DENVER (KDVR) — Three delivery drivers in Colorado filed a class action complaint against Amazon on Monday, citing violations of labor laws and discriminatory practices in not providing bathroom breaks.
The complaint alleges that delivery drivers are forced to urinate and defecate in bags and bottles in the back of delivery vans, “all so Amazon can maintain its breakneck delivery schedules and record-breaking profits,” according to a release from Towards Justice law firm.
“I fought for this country in Iraq, but I had an easier time going to the bathroom in a combat zone than I did while working for Amazon,” Ryan Schilling, a plaintiff in the lawsuit, said in a release from the law firm.
According to the lawsuit, he has had to use dog waste bags in the back of delivery vans to defecate on the job twice.
“I knew that if I tried to stop to go to a gas station, I’d get yelled at and maybe lose my job,” Schilling said.
The violation of Colorado’s labor laws creates an “illegal disparate impact on people with typically female anatomy,” according Towards Justice.
“When I worked for Amazon, I had to bring a change of clothes in case I peed my pants while trying to hit Amazon’s delivery metrics,” plaintiff Leah Cross said in Towards Justice’s release. “I was told I couldn’t even stop to pick up some sanitary products.”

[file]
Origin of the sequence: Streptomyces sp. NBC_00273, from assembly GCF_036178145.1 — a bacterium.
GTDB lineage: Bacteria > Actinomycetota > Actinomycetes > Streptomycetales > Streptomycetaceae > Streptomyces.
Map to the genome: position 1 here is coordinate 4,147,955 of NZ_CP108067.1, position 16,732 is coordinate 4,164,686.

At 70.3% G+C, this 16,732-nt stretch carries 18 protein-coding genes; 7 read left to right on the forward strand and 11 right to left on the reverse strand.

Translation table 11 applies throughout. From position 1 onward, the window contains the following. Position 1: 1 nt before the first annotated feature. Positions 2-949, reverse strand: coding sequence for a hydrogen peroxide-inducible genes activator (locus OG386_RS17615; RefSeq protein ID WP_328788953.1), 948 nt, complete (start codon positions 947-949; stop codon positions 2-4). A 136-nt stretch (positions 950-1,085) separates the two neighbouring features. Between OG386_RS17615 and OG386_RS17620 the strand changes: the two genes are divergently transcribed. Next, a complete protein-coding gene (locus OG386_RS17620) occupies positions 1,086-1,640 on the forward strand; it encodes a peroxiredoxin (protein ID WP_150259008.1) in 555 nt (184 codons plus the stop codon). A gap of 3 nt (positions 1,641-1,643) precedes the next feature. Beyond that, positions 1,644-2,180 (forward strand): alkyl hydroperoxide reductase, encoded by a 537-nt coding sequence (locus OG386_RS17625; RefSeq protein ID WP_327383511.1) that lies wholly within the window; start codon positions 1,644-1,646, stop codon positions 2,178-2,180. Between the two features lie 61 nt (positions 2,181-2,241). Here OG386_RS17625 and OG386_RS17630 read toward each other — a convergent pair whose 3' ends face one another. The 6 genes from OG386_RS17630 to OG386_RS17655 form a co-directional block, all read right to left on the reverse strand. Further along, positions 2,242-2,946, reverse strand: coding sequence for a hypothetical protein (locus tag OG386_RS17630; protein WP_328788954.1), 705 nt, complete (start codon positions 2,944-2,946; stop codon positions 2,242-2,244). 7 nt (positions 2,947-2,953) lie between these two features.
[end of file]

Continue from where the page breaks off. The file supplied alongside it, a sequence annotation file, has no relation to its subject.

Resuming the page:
The drivers are seeking damages and policy changes at Amazon on behalf of themselves as well as current and former Amazon delivery drivers that worked in Colorado.
The drivers claim that Amazon keeps control over the drivers with surveillance technology that monitors the workers’ location at all times and tracks the duration of each stop, as well as monitors their eye movements within the vehicles, making it virtually impossible for them to pause work without some kind of discipline.
“It’s a moral abomination that in 2023, people working at one of the wealthiest and most powerful companies in the history of the world have to bring a change of clothes to work in case they pee themselves,” David Seligman, executive director of Towards Justice, said in a release announcing the lawsuit.
The complaint also said that trash cans in Amazon fulfillment centers are overflowing with bottles of urine that drivers have thrown away after a shift, and states that the working conditions are “human harms,” and are a direct result of Amazon’s pace-of-work policies.
In an emailed statement to FOX31, Amazon spokesperson Sam Stephenson said, “We want to make it clear that we encourage our Delivery Service Partners to support their drivers. That includes giving drivers the time they need for breaks in between stops, providing a list within the Amazon Delivery app of nearby restroom facilities and gas stations, and building in time on routes to use the restroom or take longer breaks.”